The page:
The college/annex was a civic and convention center for African Americans who were barred from attending social events because of segregation. The Poro Annex was three stories high and 100,000 square feet, made with fireproof bricks, and featured electric elevators and a cafeteria with a roof garden. By 1926, Annie employed 175 people in St. Louis, and Poro’s success enabled it to have a college or affiliate in every state in the country. It trained more than 75,000 agents worldwide, including the Caribbean and Africa. 

Poro gave women the means and resources to change their lives. The average black woman of the day earned one to two dollars a week. Working as an agent of the Poro Company, however, they could earn a minimum of three to five dollars a week—and up to as much as one hundred dollars per week. Some paid for franchises and opened salons in their homes or other sites. Thousands of women wanted to join the Poro team.

One such woman was Sarah Breedlove, known as Madam C. J. Walker, who was a Poro agent, protégé and eventually a famous competitor. A lot of credit is given to Mrs. Walker for being a very successful hair entrepreneur. But ironically, one of the biggest misconceptions is that she was the first African American female millionaire—and that she originated the black beauty business.

Walker, who was employed by Annie Turnbo in 1905, duplicated Poro’s products and business model. She moved to Colorado, Pennsylvania and then Indiana, where she became very successful and well-known before her death in 1919. But the credit of being the first black female millionaire and original founder belongs to Peoria’s servant leader and hair care icon, Annie Turnbo Malone.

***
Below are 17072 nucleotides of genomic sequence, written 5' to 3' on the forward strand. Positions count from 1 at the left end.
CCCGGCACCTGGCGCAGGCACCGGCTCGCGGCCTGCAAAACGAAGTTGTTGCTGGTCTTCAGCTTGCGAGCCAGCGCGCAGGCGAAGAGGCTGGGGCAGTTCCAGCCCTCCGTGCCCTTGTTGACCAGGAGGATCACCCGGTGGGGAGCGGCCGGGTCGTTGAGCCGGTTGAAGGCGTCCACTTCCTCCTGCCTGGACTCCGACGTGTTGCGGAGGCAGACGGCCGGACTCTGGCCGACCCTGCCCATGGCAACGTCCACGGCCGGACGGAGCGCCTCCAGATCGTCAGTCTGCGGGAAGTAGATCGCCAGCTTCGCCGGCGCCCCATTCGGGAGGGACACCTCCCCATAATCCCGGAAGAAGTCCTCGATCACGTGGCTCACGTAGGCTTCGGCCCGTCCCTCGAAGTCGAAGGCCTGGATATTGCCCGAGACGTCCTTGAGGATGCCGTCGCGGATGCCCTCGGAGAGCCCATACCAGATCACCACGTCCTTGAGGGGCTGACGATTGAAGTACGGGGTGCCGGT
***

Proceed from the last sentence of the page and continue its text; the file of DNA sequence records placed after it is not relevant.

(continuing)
A Strong Legacy
Annie Turnbo married Arron Malone in 1914 and became known as Annie Turnbo Malone. A decade later, Mr. Malone filed for divorce and sued Annie for half of her fortune. Consequently, she had to sell Poro College in St. Louis and never fully recovered financially. She moved to Chicago in 1930 and bought numerous buildings on the south side, which became known as the “Poro Block.” Despite selling much of her property and assets, she still owed $100,000 and lost the business to the government. The stress began to take a toll, threatening her health as well as her finances. 

In spite of these circumstances, Annie Malone continued to be a strong supporter of the St. Louis community and especially the St. Louis Colored Orphans Home, where she was board president from 1919 to 1943. In recognition of her commitment, the facility was renamed the Annie Malone Children’s Home in 1946, and it remains operational today. 

Annie survived numerous challenges during her lifetime, but on May 10, 1957, the “Queen of Poro” died from a stroke at the age of 87. Although most of her empire has been dismantled, she left behind a strong legacy, including the Annie Malone Children and Family Service Center (formerly the Annie Malone Children’s Home) and the Annie Malone May Day Parade in St. Louis—the second largest ongoing African American parade in the country. 

Upon investigating Annie Turnbo Malone, I was moved to share her awe-inspiring story. This year she will be inducted into Peoria’s African American Hall of Fame, and a book is being published about her life. I hope this article will resurrect her memory and legacy locally, and encourage others to become the next business icon from Peoria, Illinois. PM

James Agbara Bryson is the founder and CEO of New Millennium Institute.